Polyphonic Guitar: Polyphonic P/U

The aim of this project is to make my electric guitar fully polyphonic. I have chosen to install the Ghost Modular Pickup System by Graph Tech Guitar Labs.


The piezo pickups come preloaded in a Floyd Rose saddle for an easy installation.


The existing saddles are replaced by the piezo saddles. The piezo connection is then threaded through the cavity of the guitar to the Hexpander board. The DIN 13 jack socket is connected to the Graph Tech “Hexpander Board” that conditions the piezo signals. “The Hexpander Modular Pre-amp features a proprietary harmonic damping system that results in tracking that is unequaled by any other system on the market today, with responsive and accurate triggering.” [1]


The term “Hexaphonic” is misleading in that it assumes that users utilise the pickup system on a six string guitar. Inventor and Musician, Matthias Grob explains this on his website. “Some say “Hexaphonic”, which is only correct as long as the instrument has 6 strings, so we prefer “Polyphonic” here: Polyphony has its specific meaning in the music history, but the word itself simply means that there are several “sounds” and we understand several “voices” or notes. Of course this is the case for any ordinary guitar, but conventional technology treats all notes as a single sound source – which is often not in the sense of the musician!” [2]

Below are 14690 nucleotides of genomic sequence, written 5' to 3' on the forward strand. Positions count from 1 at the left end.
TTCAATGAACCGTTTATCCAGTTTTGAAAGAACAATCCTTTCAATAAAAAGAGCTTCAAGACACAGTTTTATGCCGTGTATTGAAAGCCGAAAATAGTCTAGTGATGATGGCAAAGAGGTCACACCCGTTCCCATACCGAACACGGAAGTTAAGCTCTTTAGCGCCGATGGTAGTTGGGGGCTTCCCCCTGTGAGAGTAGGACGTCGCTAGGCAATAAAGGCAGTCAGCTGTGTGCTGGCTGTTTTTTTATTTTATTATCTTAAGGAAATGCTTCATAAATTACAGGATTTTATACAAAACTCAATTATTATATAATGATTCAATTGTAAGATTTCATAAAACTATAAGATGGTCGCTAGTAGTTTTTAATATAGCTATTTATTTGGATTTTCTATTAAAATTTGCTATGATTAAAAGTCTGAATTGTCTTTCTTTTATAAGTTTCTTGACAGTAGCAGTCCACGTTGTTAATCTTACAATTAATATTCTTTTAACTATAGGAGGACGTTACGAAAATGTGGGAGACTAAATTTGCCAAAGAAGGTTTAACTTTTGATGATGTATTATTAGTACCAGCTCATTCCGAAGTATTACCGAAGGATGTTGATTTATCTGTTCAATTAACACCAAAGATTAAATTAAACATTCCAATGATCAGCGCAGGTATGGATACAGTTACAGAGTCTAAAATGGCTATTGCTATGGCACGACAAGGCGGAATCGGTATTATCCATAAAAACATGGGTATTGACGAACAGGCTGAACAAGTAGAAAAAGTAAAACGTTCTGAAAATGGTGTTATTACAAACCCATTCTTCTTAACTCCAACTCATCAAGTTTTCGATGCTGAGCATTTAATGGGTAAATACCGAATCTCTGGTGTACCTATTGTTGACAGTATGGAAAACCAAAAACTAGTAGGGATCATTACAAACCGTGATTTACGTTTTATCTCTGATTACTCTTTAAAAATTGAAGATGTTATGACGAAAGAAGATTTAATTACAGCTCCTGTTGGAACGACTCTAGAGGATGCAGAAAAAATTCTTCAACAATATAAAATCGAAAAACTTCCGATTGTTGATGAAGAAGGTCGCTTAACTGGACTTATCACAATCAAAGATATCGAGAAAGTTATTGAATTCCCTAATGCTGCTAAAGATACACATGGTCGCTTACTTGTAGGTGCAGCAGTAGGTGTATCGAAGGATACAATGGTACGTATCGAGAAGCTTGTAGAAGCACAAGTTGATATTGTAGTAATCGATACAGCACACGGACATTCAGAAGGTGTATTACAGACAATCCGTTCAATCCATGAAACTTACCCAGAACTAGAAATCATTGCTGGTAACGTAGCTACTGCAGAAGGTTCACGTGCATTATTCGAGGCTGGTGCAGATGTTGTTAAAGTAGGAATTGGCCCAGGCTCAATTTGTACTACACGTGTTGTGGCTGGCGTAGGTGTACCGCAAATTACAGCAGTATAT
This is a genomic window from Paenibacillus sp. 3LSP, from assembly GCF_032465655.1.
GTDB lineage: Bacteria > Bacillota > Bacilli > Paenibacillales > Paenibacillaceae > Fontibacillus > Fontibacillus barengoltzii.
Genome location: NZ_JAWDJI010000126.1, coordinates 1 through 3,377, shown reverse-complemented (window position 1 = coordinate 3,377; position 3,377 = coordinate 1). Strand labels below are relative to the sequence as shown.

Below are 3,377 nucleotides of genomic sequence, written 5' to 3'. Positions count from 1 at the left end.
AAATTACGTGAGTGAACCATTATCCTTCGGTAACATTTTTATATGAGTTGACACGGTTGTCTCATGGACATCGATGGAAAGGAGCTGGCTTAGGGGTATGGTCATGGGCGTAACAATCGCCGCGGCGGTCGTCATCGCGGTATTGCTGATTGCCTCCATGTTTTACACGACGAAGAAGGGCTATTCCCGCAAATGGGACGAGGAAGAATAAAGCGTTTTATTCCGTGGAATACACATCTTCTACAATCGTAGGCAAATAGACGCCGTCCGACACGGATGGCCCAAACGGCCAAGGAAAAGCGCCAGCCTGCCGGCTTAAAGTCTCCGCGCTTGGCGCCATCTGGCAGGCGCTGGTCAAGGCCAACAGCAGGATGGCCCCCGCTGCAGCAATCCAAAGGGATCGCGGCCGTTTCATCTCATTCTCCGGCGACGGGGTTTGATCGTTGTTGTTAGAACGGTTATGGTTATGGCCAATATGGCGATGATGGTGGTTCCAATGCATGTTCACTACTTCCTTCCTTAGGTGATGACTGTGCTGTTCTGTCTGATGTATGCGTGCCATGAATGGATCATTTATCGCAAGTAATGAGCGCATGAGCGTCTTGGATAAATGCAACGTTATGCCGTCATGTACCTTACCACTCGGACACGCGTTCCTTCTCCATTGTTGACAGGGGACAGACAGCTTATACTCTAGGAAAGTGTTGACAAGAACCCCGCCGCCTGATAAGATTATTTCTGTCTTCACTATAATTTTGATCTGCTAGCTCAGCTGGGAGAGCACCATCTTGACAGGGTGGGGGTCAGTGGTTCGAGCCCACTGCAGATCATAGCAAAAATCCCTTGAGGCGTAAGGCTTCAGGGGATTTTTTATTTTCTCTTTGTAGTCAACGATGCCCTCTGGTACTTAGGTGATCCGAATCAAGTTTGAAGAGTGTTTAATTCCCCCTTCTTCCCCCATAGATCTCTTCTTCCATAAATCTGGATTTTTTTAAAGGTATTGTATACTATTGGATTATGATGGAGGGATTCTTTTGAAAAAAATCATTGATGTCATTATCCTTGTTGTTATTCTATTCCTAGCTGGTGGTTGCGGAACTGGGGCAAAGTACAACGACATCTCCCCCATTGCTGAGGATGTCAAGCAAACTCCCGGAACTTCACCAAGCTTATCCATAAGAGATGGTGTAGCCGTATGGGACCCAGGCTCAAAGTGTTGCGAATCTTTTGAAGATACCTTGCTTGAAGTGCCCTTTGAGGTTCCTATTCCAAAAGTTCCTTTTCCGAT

A seventh pin is provided to allow a user to connect the sum of all the piezo pickups. Given that I am using a seven string guitar, I simply connected a seventh piezo to the seventh pin so that I have independent audio for all seven strings. I intend to mix the magnetic monaural pickups with the piezo pickups. edit; 12/11/2009 The 7th pin (marked with a circle) on the second row of the Hexpander board ceased to function once the Fernandez sustain pickup was installed. Audio for the 7th string could be obtained once again by reconnecting the piezo pickup for the 7th string to the magnetic channel (marked with an M) on the first row of the Hexpander board. My thanks to Morgan Ahoff at Graphtech Guitar Labs for helping to resolve this issue. Here are two early audio examples of the polyphonic guitar system. This is material being developed under the alias of signalsundertests, a project with DJ and programmer, John King:

Polyphonic Guitar Sample 1 Example 1

Polyphonic Guitar Sample 2 Example 2


Thanks to Michael Barkley for his Luthier skills, and to Morgan Ahoff at Graph Tech Guitar Labs for all his direction on this project. The next step is to build a break out box that provides the pickup system with power.



[1] Graph Tech Guitar Labs. (2009) Ghost Modular Pickup Systems. http://www.graphtech.com/products.html?CategoryID=2. Accessed on 15.07.09.

[2] Grob, M. (2008) What do we mean by Polyphonic? http://matthias.grob.org/pParad/WhyPolyGuitar.html. Accessed on 15.07.09.

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